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A Major Step Up
Tim Kurkjian
April 11, 1994
If it hadn't been for Nolan Ryan, it would be hard to name five great moments in the Texas Rangers' 22-year history at Arlington Stadium. "I know two: the day it opened and the day it closed," says former Ranger coach Rich Donnelly. "The father-son-daughter game in 1983 was pretty good too." Built in '65 to house a Double A team and originally named Turnpike Stadium, this little park was forgettable, not a place fans visited to soak up tradition and atmosphere. Texas president Tom Schieffer called it "a backwater stop, the worst facility in baseball."
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April 11, 1994

A Major Step Up

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If it hadn't been for Nolan Ryan, it would be hard to name five great moments in the Texas Rangers' 22-year history at Arlington Stadium. "I know two: the day it opened and the day it closed," says former Ranger coach Rich Donnelly. "The father-son-daughter game in 1983 was pretty good too." Built in '65 to house a Double A team and originally named Turnpike Stadium, this little park was forgettable, not a place fans visited to soak up tradition and atmosphere. Texas president Tom Schieffer called it "a backwater stop, the worst facility in baseball."

Now the Rangers have one of the best.

On Monday, with their 1994 home opener against the Milwaukee Brewers, the Rangers will officially christen The Ballpark in Arlington, an open-air, natural-grass, 49,292-seat, asymmetrical, baseball-only masterpiece. It's another stadium that combines the look of an old-time ballpark with the latest fan-friendly features. But as Texas infielder Bill Ripken, a former Baltimore Oriole, says, this park is even more impressive than the prototype of this genre, Oriole Park at Camden Yards, because it's a much bigger structure.

Schieffer was the driving force behind The Ballpark, which was built at a cost of $190 million (including financing from a $135 million bond issue). Schieffer says he "gets goose bumps" whenever he gives a tour of the facility. It features a two-tiered grandstand in rightfield—the Home Run Porch—that's reminiscent of Tiger Stadium. The grassy bank beyond the centerfield fence is similar to the one behind the wall in left center at Kansas City's Kauffman Stadium. As at Fenway Park there's a hand-operated scoreboard built into the 14-foot-high leftfield wall.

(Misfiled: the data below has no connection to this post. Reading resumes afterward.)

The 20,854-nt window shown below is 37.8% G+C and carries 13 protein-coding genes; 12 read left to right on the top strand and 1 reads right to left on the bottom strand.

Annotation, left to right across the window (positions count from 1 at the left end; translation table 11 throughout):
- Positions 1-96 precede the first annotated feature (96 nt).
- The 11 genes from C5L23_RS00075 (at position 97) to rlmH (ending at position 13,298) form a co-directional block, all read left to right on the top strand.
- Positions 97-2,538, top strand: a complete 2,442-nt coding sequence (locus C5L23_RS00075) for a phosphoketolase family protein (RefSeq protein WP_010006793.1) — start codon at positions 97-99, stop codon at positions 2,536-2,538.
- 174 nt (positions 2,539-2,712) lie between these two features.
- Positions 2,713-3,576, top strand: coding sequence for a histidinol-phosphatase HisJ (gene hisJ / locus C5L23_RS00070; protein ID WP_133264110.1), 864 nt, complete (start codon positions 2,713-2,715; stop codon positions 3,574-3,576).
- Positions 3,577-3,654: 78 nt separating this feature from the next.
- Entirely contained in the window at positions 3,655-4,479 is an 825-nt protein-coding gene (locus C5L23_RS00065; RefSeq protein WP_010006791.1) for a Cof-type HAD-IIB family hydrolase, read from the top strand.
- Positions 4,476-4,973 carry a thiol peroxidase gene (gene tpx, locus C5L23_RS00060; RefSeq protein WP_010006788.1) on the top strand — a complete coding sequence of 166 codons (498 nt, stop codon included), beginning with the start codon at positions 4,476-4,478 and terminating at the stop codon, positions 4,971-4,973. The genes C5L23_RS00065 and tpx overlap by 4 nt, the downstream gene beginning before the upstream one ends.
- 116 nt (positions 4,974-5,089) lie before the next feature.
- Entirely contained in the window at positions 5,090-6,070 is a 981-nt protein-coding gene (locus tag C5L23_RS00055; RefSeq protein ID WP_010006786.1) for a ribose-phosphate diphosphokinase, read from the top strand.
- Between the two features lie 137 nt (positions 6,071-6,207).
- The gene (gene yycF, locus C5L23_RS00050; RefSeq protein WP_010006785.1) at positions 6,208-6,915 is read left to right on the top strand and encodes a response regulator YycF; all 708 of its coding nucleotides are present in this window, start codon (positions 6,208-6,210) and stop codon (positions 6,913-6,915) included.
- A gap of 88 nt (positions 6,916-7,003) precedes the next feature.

When it came to the details, the Rangers made no concessions, even on concessions, where fans can feast on the kind of bratwursts (with secret sauce) made famous at Milwaukee's County Stadium. The stands are angled so every seat faces home plate. Each of the 67 private boxes is named for a baseball Hall of Famer (well, one is named for Ryan, who is not yet in the Hall), and a sepiatone mural of that legend adorns the outside back wall of the box.

Still standing a few hundred yards away is Arlington Stadium, which will be leveled by June to make way for additional parking. "I enjoyed playing there," Ranger closer Tom Henke says, "but it never gave you a big league atmosphere."

The move to a new park can elevate a team's play, as it did the Orioles' their first two months at Camden Yards in 1992. Says Ranger outfielder Gary Redus, "With nice surroundings, a nice clubhouse, the stands filled, it could carry us for a while."

Once a laughable franchise—Texas had four managers in six days in 1977—the Rangers now are a stable organization but one still thirsting for on-field success. Since divisional play began in 1969, they've never been in a postseason game. With a new park, realignment that weakened the American League West and an explosive lineup, the Rangers have their best shot to win a championship since arriving in Arlington in 1972.

"We feel we're going to be one of the next great sports franchises," says Schieffer.

The Ballpark in Arlington is a good start.

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